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Graduate Courses


Graduate Courses Offered

 

MC 5155. Teaching Techniques in Mass Communication.

Required of, and open only to, graduate teaching and instructional assistants as a condition of employment. This course provides training and planned periodic evaluations of instructional responsibilities. This course does not earn graduate degree credit. Graded on a credit (CR), no-credit (F) basis. 

 

MC 5199B. Thesis.

This course represents a student’s continuing thesis enrollment. The student continues to enroll in this course until the thesis is submitted for binding. Graded on a credit (CR), progress (PR), no-credit (F) basis. Prerequisite: MC 5399A and completed course work. 

 

MC 5255. Teaching Techniques in Mass Communication.

Required of, and open only to, graduate teaching and instructional assistants as a condition of employment. This course provides training and planned periodic evaluations of instructional responsibilities. This course does not earn graduate degree credit. Graded on a credit (CR), no-credit (F) basis. 

 

MC 5299B. Thesis.

This course represents a student’s continuing thesis enrollment. The student continues to enroll in this course until the thesis is submitted for binding. Graded on a credit (CR), progress (PR), no-credit (F) basis. Prerequisite: MC 5399A and completed course work.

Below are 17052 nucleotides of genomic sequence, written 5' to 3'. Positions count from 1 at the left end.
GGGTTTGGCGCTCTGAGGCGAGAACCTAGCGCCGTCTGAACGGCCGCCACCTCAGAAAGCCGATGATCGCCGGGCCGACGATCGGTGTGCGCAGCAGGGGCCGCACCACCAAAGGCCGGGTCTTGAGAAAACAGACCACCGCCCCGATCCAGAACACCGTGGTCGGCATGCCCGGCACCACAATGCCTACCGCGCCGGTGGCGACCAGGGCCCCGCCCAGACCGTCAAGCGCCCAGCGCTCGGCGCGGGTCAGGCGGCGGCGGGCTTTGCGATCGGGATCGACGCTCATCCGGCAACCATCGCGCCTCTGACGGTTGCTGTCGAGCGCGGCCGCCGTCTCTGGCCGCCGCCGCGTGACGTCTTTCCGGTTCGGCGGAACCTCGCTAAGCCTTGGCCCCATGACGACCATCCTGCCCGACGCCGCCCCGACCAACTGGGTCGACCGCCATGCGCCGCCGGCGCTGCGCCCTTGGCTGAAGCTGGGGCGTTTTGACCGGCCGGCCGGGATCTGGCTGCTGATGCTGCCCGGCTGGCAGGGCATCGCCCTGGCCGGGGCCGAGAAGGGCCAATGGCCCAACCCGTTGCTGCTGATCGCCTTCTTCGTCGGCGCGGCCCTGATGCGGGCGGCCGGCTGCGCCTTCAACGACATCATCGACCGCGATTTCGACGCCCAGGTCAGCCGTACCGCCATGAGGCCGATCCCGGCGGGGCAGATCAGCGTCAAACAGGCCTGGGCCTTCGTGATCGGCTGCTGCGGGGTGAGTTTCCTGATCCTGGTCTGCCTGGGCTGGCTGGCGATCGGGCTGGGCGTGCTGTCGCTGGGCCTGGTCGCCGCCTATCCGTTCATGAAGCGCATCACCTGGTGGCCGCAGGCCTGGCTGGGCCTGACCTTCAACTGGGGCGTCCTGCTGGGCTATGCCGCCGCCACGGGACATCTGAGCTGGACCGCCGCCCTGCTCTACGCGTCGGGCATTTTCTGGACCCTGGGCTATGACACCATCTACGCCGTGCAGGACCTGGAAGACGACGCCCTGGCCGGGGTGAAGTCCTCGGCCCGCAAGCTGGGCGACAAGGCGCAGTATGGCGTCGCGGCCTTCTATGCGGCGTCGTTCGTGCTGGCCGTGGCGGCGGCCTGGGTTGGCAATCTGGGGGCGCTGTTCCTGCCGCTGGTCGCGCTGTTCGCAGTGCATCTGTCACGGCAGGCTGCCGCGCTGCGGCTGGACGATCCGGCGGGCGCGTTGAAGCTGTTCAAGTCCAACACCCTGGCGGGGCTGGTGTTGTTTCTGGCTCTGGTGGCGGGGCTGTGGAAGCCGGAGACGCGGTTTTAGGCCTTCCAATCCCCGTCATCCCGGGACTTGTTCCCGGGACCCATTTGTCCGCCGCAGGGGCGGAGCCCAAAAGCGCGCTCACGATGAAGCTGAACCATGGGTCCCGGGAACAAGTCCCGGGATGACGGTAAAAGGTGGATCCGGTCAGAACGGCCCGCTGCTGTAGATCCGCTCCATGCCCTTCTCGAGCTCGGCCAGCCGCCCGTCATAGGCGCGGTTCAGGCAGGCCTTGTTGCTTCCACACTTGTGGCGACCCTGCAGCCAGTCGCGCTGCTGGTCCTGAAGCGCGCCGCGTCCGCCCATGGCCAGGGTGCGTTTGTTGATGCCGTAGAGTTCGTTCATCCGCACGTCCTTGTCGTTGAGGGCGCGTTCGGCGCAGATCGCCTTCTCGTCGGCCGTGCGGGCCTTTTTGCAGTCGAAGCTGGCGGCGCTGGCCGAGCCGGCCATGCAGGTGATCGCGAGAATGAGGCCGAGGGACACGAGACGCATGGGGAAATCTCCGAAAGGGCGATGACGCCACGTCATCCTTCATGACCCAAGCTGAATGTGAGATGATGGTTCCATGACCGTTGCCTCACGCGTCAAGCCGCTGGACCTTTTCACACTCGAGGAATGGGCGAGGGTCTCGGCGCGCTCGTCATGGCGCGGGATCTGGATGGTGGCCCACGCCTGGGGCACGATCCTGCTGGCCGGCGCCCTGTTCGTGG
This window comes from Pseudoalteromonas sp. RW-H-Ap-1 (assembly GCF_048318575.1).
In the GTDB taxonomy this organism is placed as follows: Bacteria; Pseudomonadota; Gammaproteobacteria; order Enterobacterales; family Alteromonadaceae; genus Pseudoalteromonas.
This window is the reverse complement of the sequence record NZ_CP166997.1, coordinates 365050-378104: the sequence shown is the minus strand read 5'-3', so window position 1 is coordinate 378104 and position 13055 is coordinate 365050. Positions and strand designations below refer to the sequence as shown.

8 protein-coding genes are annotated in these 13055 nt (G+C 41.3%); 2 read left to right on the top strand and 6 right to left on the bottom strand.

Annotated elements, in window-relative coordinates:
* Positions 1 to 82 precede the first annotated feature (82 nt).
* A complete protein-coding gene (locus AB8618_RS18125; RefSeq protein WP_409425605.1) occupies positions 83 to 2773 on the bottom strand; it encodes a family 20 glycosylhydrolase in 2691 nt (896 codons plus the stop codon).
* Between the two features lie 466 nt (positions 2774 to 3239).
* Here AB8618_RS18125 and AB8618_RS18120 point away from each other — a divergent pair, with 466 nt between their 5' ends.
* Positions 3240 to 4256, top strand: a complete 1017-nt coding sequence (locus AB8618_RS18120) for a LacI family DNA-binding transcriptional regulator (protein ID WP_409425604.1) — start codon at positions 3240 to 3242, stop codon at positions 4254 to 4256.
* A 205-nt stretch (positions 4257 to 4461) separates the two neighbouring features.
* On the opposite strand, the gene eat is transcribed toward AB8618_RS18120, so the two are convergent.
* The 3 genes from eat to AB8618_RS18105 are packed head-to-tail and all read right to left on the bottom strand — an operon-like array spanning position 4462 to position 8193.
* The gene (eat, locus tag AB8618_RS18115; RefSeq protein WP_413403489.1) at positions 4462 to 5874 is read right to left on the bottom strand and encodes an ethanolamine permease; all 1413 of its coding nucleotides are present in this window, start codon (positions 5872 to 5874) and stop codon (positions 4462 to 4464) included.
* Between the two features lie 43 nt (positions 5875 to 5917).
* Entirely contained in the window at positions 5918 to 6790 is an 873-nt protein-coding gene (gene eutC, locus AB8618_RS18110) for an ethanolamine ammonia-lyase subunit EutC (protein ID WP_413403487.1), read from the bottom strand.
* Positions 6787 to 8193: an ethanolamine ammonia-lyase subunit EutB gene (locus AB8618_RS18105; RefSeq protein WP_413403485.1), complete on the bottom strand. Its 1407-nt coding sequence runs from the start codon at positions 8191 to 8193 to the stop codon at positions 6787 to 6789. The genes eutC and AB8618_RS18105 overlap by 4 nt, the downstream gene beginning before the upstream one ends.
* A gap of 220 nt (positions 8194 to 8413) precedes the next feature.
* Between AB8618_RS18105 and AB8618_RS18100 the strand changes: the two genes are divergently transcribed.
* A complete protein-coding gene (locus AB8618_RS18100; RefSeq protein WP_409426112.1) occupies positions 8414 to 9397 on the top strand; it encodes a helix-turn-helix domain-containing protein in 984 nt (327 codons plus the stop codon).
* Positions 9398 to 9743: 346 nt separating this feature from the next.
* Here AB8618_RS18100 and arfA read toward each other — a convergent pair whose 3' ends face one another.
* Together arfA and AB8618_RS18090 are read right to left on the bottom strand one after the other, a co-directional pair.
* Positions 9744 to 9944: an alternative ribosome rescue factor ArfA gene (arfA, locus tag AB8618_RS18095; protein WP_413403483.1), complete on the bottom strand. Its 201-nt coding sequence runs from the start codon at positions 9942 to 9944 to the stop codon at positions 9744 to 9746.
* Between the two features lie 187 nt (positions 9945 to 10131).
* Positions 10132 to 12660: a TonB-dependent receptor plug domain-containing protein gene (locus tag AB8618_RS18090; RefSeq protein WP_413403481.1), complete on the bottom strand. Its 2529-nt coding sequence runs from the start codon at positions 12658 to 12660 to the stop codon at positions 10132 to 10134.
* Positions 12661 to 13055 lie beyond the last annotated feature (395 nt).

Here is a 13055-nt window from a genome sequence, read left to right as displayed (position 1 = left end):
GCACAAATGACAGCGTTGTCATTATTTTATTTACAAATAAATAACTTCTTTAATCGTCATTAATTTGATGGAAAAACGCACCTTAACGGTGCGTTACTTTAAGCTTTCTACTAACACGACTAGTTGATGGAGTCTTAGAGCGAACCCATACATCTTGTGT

MC 5301. Mass Media and Society.

A seminar devoted to analysis and discussion of significant contemporary issues in mass communication, including a study of the history of the development of mass communication media. 

 

MC 5302. Research Methods in Mass Communication.

Investigation of the tools and techniques of both qualitative and quantitative research methods used in the study of mass communication, including surveys, content analysis, experimental designs and case studies. 

 

MC 5303. Theories of Mass Communication.

Examination of the literature of mass communication theory and discussion of theoretical approaches and models. 

 

MC 5304T. Health Communication Campaigns.

Provides an overview of the theory and practice of designing, producing and evaluating health-communication campaigns. Examines persuasive approaches to behavioral change as well as audience, message and channel factors in health-campaign development. Emphasizes communication approaches, including mass media, social networking and new media. 

 

MC 5304W. Web Content Management Systems.

Web Content Management Systems. (0-3) Students in this class will develop advanced Web building skills. Specifically, students will be introduced to various Web Content Management Systems and taught how to use these applications to manage content and build Web sites efficiently. Prerequisite or corequisite: MC 5312 or consent of instructor.